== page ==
"Grand Guignol" by John Dickson Carr: This the precursor to Carr's It Walks by Night, which I read last year. One of my complaints then was that there were scenes that seemed to go on for-ev-er. Here, things are much more condensed in this tale of a psychotic ex-husband out to wreak revenge on his former wife's brand new husband. Too condensed--we need a happy medium. (two beheaded; one stabbed)

"A Knotty Problem" by Ngaio Marsh: Alleyn is in New Zealand again...and, of course, there's murder--this time at the grand opening of a new gallery. (one poisoned) [I was struck by the similarity to the opening of a museum of art in R. T. Campbell's Swing Low, Swing Death--though what's behind the curtain varies.]

The Orange Plot Mysteries: What follows here is a group of stories written around the same plot: "One night a man picked up an orange in the street. This saved his life." These stories were commissioned by the Sunday Dispatch and were written by authors in the Detective Story Club (precursor to the Collins Crime Club) plus one by the publisher Collins himself.

"The Orange Kid" by Peter Cheyney: Parelli, the mobster sets up what he thinks is the perfect solution to keep the feds out of his hair...until that drunk drops an orange in the middle of the street. (four blown up)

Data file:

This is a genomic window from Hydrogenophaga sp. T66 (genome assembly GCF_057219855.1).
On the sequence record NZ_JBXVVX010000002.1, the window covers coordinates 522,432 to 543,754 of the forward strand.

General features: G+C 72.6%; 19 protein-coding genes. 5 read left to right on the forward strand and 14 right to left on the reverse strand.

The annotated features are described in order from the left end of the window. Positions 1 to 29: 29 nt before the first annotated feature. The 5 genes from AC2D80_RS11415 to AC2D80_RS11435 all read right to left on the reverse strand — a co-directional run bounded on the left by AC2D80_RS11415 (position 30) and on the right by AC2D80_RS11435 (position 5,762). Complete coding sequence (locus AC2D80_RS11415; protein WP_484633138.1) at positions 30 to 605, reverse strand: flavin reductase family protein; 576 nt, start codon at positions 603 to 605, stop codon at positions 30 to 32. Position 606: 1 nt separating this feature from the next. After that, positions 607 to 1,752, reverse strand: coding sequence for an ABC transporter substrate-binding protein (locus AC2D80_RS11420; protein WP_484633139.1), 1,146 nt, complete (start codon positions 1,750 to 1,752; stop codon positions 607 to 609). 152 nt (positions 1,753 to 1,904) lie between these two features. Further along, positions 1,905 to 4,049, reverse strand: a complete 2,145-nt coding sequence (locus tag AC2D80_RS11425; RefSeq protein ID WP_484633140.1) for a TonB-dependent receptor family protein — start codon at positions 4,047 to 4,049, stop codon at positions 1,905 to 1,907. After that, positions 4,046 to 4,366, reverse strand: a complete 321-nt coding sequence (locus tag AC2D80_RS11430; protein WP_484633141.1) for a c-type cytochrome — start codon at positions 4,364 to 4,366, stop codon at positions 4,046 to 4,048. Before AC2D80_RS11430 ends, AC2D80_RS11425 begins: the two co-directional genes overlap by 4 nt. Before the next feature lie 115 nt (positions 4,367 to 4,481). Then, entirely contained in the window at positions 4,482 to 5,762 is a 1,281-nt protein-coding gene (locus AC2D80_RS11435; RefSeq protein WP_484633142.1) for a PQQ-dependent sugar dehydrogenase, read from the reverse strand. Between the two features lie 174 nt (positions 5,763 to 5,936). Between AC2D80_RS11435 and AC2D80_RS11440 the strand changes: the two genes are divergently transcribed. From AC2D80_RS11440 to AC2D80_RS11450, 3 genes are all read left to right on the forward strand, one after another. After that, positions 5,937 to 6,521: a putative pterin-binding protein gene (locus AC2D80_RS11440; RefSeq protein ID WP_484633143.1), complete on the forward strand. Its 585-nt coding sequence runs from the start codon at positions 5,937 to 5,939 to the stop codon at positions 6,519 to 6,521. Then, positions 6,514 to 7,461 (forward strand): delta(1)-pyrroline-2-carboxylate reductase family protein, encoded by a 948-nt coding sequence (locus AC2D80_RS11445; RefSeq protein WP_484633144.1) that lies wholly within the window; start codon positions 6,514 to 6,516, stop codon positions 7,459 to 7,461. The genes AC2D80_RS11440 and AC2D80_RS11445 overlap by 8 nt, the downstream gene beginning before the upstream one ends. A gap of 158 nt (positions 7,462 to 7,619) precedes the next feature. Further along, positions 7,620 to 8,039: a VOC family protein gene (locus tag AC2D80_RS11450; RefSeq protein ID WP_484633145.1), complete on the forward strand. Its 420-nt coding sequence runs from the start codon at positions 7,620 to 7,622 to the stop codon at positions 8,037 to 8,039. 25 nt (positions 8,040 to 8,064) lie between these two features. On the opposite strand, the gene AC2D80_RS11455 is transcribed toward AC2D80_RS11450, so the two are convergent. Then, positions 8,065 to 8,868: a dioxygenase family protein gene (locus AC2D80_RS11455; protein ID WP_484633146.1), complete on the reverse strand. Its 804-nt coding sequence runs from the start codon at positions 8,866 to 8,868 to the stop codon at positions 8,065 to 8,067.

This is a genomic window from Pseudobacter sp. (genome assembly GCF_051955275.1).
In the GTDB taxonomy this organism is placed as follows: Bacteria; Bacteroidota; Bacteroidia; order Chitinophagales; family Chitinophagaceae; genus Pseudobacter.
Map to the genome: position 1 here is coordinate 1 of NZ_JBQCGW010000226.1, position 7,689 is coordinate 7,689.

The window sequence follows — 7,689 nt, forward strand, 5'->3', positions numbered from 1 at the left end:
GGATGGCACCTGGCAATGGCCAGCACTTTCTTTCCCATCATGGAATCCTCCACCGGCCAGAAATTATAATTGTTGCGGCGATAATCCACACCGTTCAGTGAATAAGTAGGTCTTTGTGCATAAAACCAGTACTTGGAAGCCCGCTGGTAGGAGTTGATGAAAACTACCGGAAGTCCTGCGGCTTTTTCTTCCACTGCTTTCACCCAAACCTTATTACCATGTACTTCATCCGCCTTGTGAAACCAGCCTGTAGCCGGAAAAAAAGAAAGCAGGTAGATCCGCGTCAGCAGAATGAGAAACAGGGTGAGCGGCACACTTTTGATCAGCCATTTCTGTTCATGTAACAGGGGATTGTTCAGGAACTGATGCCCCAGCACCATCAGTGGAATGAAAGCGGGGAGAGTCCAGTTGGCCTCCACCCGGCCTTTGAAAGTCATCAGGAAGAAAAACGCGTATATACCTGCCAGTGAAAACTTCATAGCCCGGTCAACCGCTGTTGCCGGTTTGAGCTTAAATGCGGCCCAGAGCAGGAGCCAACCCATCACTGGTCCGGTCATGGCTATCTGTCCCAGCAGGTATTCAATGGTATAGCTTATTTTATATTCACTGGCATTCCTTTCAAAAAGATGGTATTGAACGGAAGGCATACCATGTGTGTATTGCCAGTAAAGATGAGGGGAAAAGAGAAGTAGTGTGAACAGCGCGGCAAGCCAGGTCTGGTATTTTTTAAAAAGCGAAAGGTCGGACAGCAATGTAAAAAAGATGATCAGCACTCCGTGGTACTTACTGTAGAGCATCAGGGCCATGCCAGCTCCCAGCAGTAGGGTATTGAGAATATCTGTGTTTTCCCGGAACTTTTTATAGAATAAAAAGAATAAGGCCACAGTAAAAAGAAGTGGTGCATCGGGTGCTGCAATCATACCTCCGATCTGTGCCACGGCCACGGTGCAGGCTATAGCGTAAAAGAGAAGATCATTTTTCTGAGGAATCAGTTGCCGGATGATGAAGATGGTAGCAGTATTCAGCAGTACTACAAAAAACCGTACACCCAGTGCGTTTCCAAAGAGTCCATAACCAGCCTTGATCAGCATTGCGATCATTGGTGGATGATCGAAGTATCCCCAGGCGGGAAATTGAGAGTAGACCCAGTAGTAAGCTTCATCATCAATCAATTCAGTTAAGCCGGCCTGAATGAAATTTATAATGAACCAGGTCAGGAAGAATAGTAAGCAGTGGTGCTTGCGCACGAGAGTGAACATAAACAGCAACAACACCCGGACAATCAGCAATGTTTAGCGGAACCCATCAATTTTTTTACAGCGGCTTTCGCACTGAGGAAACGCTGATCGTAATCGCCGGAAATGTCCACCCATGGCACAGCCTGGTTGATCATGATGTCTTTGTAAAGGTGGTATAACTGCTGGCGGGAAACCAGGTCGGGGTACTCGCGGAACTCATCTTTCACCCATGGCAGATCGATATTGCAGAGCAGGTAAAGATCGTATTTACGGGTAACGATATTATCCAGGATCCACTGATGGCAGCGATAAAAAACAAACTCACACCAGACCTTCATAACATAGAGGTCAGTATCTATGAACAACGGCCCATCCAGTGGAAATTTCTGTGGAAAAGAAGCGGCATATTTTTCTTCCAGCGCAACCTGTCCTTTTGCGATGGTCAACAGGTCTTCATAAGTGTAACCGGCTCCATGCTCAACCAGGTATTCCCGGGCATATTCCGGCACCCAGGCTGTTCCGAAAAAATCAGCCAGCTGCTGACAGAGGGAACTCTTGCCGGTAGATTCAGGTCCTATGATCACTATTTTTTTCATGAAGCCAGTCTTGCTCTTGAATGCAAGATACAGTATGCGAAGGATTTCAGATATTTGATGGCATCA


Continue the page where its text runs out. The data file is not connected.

"And the Answer Was" by Ethel Lina White: Timothy Rolls comes across proof of who the killer of young women in town is. But will he live long enough to see the person caught? Picking up an orange in the street will see that he does...

"He Stooped to Live" by David Hume (John Victor Turner): Sammy Prince is put into the frame for the shooting of Charlie Ross by a man who wants to get rid of both of them in one fell swoop. Lucky for Sammy, he stops to pick up an orange dropped by a Christmas Eve reveller. (one shot)

"Mr. Prendergast & the Orange" by Nicholas Blake (Cecil Day-Lewis): Joe Prendergast is out of work and in need of money. He goes to see an aunt who has refused to see his side of the family. He's desperate and when she's found dead later, he's the obvious suspect. But Nigel Strangeways sees how the orange he picked up in the street might prove his innocence. (one hit on the head)

"The Yellow Sphere" by John Rhode (Cecil Street): A young man devises the perfect plan to get rid of the tiresome uncle who plans to disinherit him when he next sees his lawyer. If only uncle hadn't picked up that orange on his way to his boat moored in the harbor.... 

"The 'Eat More Fruit' Murder" by William A. R. Collins: Mr. Silvercat can't understand why his partner has suspected him of carrying on with his wife for the last six months, but he's certainly glad that Gallery has come to his senses and they've made up over a dinner where Silvercat drank a bit too much. The next day he can't understand why the police insist that he followed his partner home and shot him. But lucky for Silvercat that he picked up that orange in the road... (one shot)